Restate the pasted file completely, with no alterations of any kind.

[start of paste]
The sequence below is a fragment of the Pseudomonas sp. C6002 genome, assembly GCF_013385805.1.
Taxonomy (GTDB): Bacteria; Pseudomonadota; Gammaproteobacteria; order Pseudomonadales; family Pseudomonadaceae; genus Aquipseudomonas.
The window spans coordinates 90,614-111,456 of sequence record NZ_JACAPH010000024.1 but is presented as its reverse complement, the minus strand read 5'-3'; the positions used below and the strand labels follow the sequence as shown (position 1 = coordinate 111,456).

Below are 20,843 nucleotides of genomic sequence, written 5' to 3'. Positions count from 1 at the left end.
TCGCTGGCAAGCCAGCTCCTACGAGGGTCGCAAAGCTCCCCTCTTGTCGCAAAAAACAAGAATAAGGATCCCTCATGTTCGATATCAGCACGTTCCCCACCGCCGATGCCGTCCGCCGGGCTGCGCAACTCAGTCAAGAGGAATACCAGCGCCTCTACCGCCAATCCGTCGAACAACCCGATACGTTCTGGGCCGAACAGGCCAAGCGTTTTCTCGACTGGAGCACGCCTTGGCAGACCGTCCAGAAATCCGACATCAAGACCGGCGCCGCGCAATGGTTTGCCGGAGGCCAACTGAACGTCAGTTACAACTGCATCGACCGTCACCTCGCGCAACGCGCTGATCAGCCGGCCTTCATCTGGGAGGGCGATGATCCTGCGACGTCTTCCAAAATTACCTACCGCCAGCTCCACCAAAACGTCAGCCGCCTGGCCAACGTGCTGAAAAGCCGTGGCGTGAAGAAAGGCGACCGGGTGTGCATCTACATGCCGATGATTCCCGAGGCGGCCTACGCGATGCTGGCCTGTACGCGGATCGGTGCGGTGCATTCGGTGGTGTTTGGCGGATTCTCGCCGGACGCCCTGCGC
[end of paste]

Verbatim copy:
The sequence below is a fragment of the Pseudomonas sp. C6002 genome, assembly GCF_013385805.1.
Taxonomy (GTDB): Bacteria; Pseudomonadota; Gammaproteobacteria; order Pseudomonadales; family Pseudomonadaceae; genus Aquipseudomonas.
The window spans coordinates 90,614-111,456 of sequence record NZ_JACAPH010000024.1 but is presented as its reverse complement, the minus strand read 5'-3'; the positions used below and the strand labels follow the sequence as shown (position 1 = coordinate 111,456).

Below are 20,843 nucleotides of genomic sequence, written 5' to 3'. Positions count from 1 at the left end.
TCGCTGGCAAGCCAGCTCCTACGAGGGTCGCAAAGCTCCCCTCTTGTCGCAAAAAACAAGAATAAGGATCCCTCATGTTCGATATCAGCACGTTCCCCACCGCCGATGCCGTCCGCCGGGCTGCGCAACTCAGTCAAGAGGAATACCAGCGCCTCTACCGCCAATCCGTCGAACAACCCGATACGTTCTGGGCCGAACAGGCCAAGCGTTTTCTCGACTGGAGCACGCCTTGGCAGACCGTCCAGAAATCCGACATCAAGACCGGCGCCGCGCAATGGTTTGCCGGAGGCCAACTGAACGTCAGTTACAACTGCATCGACCGTCACCTCGCGCAACGCGCTGATCAGCCGGCCTTCATCTGGGAGGGCGATGATCCTGCGACGTCTTCCAAAATTACCTACCGCCAGCTCCACCAAAACGTCAGCCGCCTGGCCAACGTGCTGAAAAGCCGTGGCGTGAAGAAAGGCGACCGGGTGTGCATCTACATGCCGATGATTCCCGAGGCGGCCTACGCGATGCTGGCCTGTACGCGGATCGGTGCGGTGCATTCGGTGGTGTTTGGCGGATTCTCGCCGGACGCCCTGCGC